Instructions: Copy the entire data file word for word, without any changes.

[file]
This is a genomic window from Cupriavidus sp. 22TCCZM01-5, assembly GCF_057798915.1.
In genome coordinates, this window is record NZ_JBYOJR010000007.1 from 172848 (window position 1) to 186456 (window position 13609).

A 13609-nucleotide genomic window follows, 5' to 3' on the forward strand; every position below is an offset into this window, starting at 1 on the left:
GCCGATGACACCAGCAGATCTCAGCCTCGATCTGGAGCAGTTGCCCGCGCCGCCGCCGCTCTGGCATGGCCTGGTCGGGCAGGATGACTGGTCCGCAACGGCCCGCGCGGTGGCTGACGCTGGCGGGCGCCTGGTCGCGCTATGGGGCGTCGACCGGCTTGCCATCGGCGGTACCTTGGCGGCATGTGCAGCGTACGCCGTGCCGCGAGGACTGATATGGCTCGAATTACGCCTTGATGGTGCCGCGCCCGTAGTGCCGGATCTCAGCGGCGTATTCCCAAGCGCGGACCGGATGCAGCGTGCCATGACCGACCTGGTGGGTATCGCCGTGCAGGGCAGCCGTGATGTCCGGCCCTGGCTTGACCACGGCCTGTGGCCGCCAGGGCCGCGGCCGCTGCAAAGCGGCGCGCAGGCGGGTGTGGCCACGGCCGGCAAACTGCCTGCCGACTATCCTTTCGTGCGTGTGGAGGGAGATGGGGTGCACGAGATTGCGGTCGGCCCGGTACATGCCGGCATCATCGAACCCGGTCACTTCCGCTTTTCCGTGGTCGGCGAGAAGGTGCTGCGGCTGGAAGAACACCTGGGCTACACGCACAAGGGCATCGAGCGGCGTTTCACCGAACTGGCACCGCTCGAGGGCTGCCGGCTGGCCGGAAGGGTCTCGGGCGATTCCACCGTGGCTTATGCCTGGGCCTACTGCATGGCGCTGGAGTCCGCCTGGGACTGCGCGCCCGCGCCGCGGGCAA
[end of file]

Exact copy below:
This is a genomic window from Cupriavidus sp. 22TCCZM01-5, assembly GCF_057798915.1.
In genome coordinates, this window is record NZ_JBYOJR010000007.1 from 172848 (window position 1) to 186456 (window position 13609).

A 13609-nucleotide genomic window follows, 5' to 3' on the forward strand; every position below is an offset into this window, starting at 1 on the left:
GCCGATGACACCAGCAGATCTCAGCCTCGATCTGGAGCAGTTGCCCGCGCCGCCGCCGCTCTGGCATGGCCTGGTCGGGCAGGATGACTGGTCCGCAACGGCCCGCGCGGTGGCTGACGCTGGCGGGCGCCTGGTCGCGCTATGGGGCGTCGACCGGCTTGCCATCGGCGGTACCTTGGCGGCATGTGCAGCGTACGCCGTGCCGCGAGGACTGATATGGCTCGAATTACGCCTTGATGGTGCCGCGCCCGTAGTGCCGGATCTCAGCGGCGTATTCCCAAGCGCGGACCGGATGCAGCGTGCCATGACCGACCTGGTGGGTATCGCCGTGCAGGGCAGCCGTGATGTCCGGCCCTGGCTTGACCACGGCCTGTGGCCGCCAGGGCCGCGGCCGCTGCAAAGCGGCGCGCAGGCGGGTGTGGCCACGGCCGGCAAACTGCCTGCCGACTATCCTTTCGTGCGTGTGGAGGGAGATGGGGTGCACGAGATTGCGGTCGGCCCGGTACATGCCGGCATCATCGAACCCGGTCACTTCCGCTTTTCCGTGGTCGGCGAGAAGGTGCTGCGGCTGGAAGAACACCTGGGCTACACGCACAAGGGCATCGAGCGGCGTTTCACCGAACTGGCACCGCTCGAGGGCTGCCGGCTGGCCGGAAGGGTCTCGGGCGATTCCACCGTGGCTTATGCCTGGGCCTACTGCATGGCGCTGGAGTCCGCCTGGGACTGCGCGCCCGCGCCGCGGGCAA